After the COVID-19 pandemic halted many asylum procedures across Europe, fresh technologies have become reviving these systems. Right from lie recognition tools examined at the boundary to a program for confirming documents and transcribes interviews, a wide range of technology is being employed in asylum applications. This article is exploring just how these solutions have reshaped the ways asylum procedures are conducted. That reveals just how asylum seekers will be transformed into forced hindered techno-users: They are asked to conform to a series www.ascella-llc.com/generated-post of techno-bureaucratic steps and also to keep up with unforeseen tiny changes in criteria and deadlines. This kind of obstructs their particular capacity to work these systems and to pursue their legal right for cover.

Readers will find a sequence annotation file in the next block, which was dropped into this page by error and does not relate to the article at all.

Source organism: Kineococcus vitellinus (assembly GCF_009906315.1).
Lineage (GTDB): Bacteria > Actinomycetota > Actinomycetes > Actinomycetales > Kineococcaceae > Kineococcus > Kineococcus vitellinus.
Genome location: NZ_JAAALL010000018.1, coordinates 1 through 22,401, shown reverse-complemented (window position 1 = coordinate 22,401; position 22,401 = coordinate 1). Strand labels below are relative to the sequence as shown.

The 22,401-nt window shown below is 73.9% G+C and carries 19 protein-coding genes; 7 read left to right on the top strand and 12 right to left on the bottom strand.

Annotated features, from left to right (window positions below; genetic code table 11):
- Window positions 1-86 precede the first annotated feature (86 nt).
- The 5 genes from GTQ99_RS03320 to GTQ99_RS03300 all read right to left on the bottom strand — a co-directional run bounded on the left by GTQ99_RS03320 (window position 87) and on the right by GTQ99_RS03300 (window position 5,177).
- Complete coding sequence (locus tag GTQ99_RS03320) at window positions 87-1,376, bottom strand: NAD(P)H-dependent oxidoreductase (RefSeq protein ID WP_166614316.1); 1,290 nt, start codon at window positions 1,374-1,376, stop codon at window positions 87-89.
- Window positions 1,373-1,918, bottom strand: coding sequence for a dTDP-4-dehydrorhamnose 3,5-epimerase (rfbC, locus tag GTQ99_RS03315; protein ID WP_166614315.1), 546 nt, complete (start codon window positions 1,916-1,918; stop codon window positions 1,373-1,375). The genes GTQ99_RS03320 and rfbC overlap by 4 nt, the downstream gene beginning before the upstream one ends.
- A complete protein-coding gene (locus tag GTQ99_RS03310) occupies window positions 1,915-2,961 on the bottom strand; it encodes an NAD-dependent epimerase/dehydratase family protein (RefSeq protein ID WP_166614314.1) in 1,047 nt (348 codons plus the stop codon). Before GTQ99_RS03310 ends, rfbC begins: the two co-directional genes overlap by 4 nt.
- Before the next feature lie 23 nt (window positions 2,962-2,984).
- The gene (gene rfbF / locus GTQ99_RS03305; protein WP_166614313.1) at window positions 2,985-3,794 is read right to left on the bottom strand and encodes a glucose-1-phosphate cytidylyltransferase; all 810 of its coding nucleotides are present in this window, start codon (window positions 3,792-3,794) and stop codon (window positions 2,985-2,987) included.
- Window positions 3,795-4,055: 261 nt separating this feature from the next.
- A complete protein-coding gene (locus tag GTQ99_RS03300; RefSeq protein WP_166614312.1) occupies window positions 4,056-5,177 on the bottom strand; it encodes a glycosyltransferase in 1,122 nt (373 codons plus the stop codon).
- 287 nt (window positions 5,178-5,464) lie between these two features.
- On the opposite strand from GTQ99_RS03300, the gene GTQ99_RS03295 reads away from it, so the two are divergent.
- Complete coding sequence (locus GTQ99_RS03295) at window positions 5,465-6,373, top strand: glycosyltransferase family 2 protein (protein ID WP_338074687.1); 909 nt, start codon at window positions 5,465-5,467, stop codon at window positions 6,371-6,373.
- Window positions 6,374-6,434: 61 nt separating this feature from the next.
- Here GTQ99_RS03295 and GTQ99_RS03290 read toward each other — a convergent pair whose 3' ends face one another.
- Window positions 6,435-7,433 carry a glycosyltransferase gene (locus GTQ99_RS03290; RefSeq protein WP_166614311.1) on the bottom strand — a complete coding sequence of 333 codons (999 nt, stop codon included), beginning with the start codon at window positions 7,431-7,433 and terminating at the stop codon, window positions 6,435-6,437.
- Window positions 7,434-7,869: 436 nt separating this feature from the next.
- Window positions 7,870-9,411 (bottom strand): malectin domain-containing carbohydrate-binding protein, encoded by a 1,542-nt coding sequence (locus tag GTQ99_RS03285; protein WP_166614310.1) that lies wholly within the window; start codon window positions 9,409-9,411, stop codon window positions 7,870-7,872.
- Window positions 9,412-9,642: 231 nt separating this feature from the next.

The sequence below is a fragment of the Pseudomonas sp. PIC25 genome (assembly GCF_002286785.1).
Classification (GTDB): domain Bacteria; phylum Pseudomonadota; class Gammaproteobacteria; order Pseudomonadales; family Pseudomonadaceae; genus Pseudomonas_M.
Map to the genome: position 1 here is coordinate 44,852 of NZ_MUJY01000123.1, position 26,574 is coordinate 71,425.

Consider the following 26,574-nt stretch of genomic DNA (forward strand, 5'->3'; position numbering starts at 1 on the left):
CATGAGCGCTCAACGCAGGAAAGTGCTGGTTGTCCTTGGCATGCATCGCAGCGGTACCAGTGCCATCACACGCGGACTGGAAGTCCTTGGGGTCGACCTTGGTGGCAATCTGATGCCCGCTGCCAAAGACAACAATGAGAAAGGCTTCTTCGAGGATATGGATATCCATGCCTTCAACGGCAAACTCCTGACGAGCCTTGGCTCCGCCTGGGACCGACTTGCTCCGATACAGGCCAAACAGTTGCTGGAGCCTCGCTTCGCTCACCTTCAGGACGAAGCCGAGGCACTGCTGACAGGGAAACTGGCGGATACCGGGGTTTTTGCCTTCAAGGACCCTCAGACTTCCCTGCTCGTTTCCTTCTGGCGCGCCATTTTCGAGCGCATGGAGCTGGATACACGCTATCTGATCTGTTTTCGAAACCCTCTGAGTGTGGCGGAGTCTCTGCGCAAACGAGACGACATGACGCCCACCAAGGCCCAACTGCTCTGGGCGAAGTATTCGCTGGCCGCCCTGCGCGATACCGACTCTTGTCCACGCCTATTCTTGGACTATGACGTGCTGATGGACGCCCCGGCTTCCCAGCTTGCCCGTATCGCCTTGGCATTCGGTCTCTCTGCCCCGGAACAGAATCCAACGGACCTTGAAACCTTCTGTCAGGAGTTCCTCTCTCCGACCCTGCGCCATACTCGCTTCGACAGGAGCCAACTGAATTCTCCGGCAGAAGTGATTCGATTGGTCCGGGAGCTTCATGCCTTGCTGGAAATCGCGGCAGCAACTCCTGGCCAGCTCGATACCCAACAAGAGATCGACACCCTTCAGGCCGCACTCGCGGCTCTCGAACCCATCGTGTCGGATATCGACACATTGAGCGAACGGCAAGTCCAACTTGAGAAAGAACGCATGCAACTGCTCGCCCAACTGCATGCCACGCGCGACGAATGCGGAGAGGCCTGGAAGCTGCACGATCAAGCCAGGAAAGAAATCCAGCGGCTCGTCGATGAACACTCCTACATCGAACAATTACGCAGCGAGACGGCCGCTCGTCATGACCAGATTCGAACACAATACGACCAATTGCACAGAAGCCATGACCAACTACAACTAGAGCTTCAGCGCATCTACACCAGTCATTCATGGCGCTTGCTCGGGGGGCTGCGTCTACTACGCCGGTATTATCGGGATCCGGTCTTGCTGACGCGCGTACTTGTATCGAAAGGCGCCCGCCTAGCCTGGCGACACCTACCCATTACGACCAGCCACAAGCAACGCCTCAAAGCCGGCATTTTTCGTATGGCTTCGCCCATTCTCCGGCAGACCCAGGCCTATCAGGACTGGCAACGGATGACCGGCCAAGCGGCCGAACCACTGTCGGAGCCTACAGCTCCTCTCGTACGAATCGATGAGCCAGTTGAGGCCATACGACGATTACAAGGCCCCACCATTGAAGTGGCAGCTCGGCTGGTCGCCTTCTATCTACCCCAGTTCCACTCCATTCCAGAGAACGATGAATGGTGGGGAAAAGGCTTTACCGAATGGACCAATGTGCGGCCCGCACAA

It also displays how these technologies will be embedded in refugee governance: They aid the ‘circuits of financial-humanitarianism’ that function through a flutter of distributed technological requirements. These requirements increase asylum seekers’ socio-legal precarity simply by hindering these people from being able to access the programs of proper protection. It further argues that analyses of securitization and victimization should be combined with an insight in the disciplinary mechanisms of the technologies, through which migrants will be turned into data-generating subjects just who are self-disciplined by their reliability on technology.

Drawing on Foucault’s notion of power/knowledge and comarcal expertise, the article states that these technology have an natural obstructiveness. They have a double effect: although they assistance to expedite the asylum process, they also generate it difficult pertaining to refugees to navigate these systems. They are simply positioned in a ‘knowledge deficit’ that makes these people vulnerable to illegitimate decisions manufactured by non-governmental actors, and ill-informed and unreliable narratives about their conditions. Moreover, that they pose new risks of’machine mistakes’ that may result in inaccurate or discriminatory outcomes.

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